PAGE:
Not one but two Singaporeans have made the shortlist of the prestigious Nebula awards.
J.Y. Yang and Vina Jie-Min Prasad are the first Singaporean finalists of the annual industry awards, which are presented by the Science Fiction and Fantasy Writers of America.
Along with the Hugo awards, the Nebula is considered one of the highest honours in science fiction and fantasy.
Yang, 35, was shortlisted for Best Novella for The Black Tides Of Heaven, which was published last year by sci-fi and fantasy site Tor.com as part of the Tensorate series alongside The Red Threads Of Fortune.
The novellas take place in a "silkpunk" world, an Asian-influenced riff on Victorian steampunk, which draws on 19th-century steampower technology.
They follow twins Mokoya and Akeha, who are born to the powerful Protector of the kingdom. Mokoya has visions of the future while Akeha has the gift, or "slackcraft", to manipulate elements in the natural world.
A third novella, the epistolary thriller The Descent Of Monsters, will be out in July.
Yang, a science communications officer, recalls: "When I was growing up, I would print out a list of the works that had won the Hugo and Nebula and try to make my way through them. I would never have imagined that one day I would be a finalist. I'm so proud to be one of the Singaporeans on the list, it's just fantastic."
Prasad, 27, a full-time writer, started submitting to science-fiction magazines only last year, but has already been shortlisted twice. "I'm overwhelmed and really honoured," she says.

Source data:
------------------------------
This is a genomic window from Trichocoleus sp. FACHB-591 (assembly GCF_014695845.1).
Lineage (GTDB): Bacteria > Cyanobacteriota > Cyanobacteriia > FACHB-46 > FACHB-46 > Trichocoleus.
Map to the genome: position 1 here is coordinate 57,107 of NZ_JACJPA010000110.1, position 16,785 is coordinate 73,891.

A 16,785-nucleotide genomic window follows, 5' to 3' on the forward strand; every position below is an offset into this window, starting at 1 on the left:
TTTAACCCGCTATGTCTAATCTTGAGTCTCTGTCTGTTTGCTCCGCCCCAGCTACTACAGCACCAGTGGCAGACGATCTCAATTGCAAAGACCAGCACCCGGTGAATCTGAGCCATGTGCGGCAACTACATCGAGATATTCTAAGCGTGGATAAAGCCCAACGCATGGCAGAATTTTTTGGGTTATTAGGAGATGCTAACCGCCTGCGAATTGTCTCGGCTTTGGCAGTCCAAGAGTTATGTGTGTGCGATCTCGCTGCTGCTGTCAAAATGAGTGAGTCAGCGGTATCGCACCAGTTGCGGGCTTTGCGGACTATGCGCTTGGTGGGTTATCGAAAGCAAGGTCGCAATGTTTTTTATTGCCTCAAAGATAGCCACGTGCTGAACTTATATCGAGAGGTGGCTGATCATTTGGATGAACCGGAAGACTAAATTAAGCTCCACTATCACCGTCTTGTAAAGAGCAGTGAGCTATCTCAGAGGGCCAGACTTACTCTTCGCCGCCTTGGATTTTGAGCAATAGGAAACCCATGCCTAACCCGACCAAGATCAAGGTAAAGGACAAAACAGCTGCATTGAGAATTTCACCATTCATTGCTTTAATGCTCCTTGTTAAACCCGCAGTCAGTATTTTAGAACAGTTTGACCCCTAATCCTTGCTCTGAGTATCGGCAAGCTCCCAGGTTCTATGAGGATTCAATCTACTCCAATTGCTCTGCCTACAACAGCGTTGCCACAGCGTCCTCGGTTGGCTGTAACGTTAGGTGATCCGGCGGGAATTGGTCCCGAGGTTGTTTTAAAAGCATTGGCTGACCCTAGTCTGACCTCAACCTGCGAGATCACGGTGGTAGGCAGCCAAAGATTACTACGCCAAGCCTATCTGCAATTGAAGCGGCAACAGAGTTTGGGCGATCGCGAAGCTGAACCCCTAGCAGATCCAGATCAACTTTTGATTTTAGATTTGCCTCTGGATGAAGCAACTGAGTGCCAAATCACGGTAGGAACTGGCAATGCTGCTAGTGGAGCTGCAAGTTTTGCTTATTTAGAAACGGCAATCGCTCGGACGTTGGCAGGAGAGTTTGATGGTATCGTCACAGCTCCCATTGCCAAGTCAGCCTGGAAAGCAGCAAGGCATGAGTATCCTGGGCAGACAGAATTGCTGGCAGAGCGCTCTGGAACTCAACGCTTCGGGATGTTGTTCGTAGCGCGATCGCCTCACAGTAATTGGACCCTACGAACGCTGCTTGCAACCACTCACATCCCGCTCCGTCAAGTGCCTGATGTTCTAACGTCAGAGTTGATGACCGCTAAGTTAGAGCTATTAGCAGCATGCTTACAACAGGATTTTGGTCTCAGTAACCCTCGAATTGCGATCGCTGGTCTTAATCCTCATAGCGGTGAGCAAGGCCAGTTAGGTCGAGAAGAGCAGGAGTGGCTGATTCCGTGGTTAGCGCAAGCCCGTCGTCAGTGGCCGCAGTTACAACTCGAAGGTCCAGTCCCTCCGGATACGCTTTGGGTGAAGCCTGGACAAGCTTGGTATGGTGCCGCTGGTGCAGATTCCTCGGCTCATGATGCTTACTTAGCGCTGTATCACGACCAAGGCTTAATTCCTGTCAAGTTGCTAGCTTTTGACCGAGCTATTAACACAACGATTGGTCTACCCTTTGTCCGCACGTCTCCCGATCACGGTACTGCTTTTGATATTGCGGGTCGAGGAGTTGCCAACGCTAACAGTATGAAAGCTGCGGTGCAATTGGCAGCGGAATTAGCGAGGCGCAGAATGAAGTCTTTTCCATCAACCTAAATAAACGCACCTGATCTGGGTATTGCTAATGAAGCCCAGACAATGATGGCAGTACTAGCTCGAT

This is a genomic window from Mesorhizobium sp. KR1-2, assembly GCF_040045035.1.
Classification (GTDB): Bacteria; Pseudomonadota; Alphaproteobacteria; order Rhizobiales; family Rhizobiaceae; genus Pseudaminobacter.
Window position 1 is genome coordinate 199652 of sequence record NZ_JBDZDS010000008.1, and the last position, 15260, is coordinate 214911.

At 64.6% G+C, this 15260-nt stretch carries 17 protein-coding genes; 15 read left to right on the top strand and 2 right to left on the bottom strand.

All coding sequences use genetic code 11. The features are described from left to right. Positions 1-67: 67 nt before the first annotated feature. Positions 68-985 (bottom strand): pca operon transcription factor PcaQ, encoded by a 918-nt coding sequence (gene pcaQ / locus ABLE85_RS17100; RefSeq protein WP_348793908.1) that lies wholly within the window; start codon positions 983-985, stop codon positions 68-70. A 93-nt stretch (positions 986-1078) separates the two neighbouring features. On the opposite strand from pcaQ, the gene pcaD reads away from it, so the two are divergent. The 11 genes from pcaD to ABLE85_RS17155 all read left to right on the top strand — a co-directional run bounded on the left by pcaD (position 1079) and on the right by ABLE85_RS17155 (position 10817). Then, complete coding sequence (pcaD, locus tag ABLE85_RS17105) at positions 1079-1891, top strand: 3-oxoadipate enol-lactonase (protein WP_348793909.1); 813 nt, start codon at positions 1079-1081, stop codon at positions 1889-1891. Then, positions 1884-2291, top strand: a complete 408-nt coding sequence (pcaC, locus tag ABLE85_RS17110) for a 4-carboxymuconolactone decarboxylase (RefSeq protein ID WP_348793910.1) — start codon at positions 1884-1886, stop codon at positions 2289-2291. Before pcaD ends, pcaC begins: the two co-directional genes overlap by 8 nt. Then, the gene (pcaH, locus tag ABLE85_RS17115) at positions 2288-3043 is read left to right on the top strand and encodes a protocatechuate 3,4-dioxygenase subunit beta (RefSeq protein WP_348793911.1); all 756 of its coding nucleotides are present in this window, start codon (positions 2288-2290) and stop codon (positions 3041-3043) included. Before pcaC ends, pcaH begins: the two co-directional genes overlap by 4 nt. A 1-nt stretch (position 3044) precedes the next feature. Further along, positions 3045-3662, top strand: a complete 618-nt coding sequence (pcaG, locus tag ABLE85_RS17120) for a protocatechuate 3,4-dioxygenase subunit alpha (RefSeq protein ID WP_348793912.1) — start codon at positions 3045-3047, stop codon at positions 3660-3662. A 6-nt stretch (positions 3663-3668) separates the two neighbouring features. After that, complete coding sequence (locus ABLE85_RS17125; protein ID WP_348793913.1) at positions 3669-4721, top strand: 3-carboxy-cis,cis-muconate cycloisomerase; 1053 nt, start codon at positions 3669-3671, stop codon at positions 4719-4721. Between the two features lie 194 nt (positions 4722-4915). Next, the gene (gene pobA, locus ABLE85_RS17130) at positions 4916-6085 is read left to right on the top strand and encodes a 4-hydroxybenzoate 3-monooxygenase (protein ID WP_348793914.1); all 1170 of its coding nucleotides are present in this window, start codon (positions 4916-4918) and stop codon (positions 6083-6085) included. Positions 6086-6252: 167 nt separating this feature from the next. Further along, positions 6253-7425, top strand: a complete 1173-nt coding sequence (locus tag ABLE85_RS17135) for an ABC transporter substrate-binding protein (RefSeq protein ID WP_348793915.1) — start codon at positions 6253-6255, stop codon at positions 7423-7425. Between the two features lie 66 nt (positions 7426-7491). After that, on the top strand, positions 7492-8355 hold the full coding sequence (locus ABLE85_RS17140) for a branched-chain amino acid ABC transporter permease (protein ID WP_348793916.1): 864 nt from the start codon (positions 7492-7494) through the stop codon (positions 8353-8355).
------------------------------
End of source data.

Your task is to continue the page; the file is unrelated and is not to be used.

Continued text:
She is up for Best Novelette for A Series Of Steaks, about two women in Nanjing who forge quality beef - inspired by the real-life counterfeit food industry - and Best Short Story for Fandom For Robots, in which a sentient robot discovers Japanese anime and starts writing fan fiction.
Yang is up against the likes of Nebula Best Novelette winner Ellen Klages and previous finalists Lawrence M. Schoen and Martha Wells. Prasad's competition includes previous finalists Kelly Robson and Fran Wilde.
The winners of the awards, which began in 1966 and are now in their 52nd edition, will be announced at the Pittsburgh Marriott City Centre in the United States on May 19.
Previous winners include literary legends such as the late Brian Aldiss and Ursula K. Le Guin, as well as Neil Gaiman, George R. R. Martin and William Gibson.
To be eligible for the Nebula, works must be published in English in the US, or released either on a website or in an electronic edition. They are voted on by members of the Science Fiction and Fantasy Writers of America.
Best Novella is awarded to stories of between 17,500 and 40,000 words, Best Novelette between 7,500 and 17,500 words and Best Short Story less than 7,500 words.